Also for me personally I think there's a little over-preparation going on with your track analysis, but everyone has their own methodology.

    Don't over-think things. When creating a set, make a set that YOU yourself would want to listen to. Trust in yourself.
    Careful now: Creating a set is a term I feel too widely abused by many newcomers who seem to think that its programming the exact cue points and transitions they will perform exactly on the night as opposed to the selection of "records" they bring to a gig.

    I try to narrow the list down as far as I can e.g. 70/100 tracks and allow for building up/down if its 2 hour gig. All the best gigs I've played have been based on letting the atmosphere choose the tracks for me once thats done

  4. #4
    Tech Mentor 0Notice's Avatar
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    Quote Originally Posted by deevey View Post
    I try to narrow the list down as far as I can e.g. 70/100 tracks and allow for building up/down if its 2 hour gig. All the best gigs I've played have been based on letting the atmosphere choose the tracks for me once thats done
    More good thoughts.
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  5. #5
    Tech Guru narrah's Avatar
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    Ive moved away from using MIK, I find that my sets are more dynamic without using this tool. each to their own i guess, i just found it was closing of too many doors for me.
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  6. #6
    Tech Mentor Emery's Avatar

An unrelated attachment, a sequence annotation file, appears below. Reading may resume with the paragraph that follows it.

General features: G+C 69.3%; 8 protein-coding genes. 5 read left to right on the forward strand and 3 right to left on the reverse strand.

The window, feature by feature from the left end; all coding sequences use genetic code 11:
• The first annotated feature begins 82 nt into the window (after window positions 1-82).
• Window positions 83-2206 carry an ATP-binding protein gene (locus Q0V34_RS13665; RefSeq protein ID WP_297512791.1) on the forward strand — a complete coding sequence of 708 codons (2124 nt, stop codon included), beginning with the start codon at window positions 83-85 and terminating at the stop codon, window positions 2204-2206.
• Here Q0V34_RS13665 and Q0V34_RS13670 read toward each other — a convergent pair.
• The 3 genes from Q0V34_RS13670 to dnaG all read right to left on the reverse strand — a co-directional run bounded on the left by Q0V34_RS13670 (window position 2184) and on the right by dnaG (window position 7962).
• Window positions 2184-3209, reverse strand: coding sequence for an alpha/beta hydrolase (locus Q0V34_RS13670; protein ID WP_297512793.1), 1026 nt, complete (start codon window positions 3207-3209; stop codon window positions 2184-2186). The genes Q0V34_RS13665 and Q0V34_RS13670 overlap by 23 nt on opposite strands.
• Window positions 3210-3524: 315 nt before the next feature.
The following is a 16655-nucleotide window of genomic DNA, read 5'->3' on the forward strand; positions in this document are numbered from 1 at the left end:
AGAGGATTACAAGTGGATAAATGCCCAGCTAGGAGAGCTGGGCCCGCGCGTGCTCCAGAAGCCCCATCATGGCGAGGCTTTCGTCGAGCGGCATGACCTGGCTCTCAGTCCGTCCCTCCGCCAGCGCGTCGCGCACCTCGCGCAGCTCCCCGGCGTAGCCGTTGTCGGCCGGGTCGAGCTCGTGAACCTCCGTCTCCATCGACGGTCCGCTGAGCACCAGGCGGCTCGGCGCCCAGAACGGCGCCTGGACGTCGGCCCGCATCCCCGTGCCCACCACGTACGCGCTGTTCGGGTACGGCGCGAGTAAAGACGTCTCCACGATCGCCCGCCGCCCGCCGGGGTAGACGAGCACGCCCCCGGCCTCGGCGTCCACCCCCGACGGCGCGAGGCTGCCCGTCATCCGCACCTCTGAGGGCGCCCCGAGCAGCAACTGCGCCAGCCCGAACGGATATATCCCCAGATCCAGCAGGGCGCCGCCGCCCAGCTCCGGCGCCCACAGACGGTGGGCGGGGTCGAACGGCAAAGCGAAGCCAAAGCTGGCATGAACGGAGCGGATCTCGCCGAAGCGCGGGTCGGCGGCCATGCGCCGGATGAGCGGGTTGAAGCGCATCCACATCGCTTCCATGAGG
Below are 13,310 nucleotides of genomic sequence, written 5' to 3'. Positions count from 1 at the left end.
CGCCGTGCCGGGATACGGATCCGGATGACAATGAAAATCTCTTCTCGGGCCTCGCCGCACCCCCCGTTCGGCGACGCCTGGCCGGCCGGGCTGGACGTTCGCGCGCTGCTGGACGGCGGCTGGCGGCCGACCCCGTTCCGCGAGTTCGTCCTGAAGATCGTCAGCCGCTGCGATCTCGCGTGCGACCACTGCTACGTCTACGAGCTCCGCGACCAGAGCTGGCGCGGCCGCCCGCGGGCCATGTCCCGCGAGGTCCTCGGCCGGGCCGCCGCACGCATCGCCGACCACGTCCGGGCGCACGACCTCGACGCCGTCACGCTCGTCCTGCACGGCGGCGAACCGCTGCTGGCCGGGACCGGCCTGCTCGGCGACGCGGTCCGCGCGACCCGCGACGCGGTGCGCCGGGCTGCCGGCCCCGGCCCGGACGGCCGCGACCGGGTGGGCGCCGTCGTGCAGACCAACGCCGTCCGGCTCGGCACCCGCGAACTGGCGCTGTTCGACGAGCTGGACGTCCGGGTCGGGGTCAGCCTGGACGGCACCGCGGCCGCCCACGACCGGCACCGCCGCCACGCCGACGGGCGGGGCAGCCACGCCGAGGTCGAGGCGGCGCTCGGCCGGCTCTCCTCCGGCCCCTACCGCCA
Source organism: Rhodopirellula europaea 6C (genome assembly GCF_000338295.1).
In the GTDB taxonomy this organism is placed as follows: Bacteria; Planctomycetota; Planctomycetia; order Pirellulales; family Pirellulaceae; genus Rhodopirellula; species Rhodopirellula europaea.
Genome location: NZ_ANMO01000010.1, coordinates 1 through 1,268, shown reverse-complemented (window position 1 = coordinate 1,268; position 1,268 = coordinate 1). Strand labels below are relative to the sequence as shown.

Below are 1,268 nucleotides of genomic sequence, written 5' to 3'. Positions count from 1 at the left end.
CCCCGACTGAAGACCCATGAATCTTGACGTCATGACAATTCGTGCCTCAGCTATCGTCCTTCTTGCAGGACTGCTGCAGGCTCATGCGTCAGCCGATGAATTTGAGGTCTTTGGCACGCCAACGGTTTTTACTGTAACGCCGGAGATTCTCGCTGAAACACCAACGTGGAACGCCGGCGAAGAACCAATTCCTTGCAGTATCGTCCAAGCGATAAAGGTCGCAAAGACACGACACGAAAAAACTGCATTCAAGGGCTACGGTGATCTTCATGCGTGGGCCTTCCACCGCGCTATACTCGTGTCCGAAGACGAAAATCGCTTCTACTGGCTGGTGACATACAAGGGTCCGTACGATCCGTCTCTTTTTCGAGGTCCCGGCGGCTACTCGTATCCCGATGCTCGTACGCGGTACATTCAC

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    I feel the same way about MIK. I only tend to use keys when planning a mix to record. When I play out I go by the mood, and cue up in my cans to make sure the next track sounds good. Its all personal, but I found to really appreciate the extra time saved from not worrying about key. Who knows, maybe next year I'll go back to harmonic mixing again. My favorite part about DJing is the unpredictability and the freedom.
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  7. #7
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    well put, Big C.

  8. #8
    Tech Mentor rdale's Avatar
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    I've become super choosy about purchasing, and currently only take the full release if it is a better or same deal as taking the full package. I like buying full albums if... it is a release were I actually like the songs even though they don't fit into my style or set, singles I skip the aside or bside if I think one stinks and remixes I choose the one I want or pick up unless I just really want to listen to 35 minutes of the Mighty Dub Cats taking me on a magic carpet ride 5 ways. I've picked up a bunch of 140 breakbeat buying full albums that I finally have enough to do something with, but the other tracks are at least worth a listen while doing something else.

  9. #9

    Default

    ya i try to get the album sometimes. but only if its got at leased 75 % of stuff i like. if its less than that its not worth it.

    but anyways. about using iTunes or other software to manage your music.... lets face it Traktors, Abletons or Seratos music browsing sucks.... bad i mean really bad.
    its a freakin pain in the ass to get all your cover art and song titles right in the DJ software. and forget about organizing them. i hate it. when you browse through your library cover art, organizations by genre, artists, albums, bpm, are all essential to make sense of your music library.

    So in my opinion, forget it why use The DJ softwares browser when you can just drag and drop from your regular music browser (such as iTunes) right into Traktors or Seratos decks?

    i just move the DJ software to the bottom of my screen and then share the rest with iTunes on the top. plain and simple.

  10. #10
    Tech Guru antifmradio's Avatar
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    Default

    CRAP!!!
    i went to vote on this thread (EXCELLENT) and i misclicked
    im sorry, i ended up voting it only 1 star instead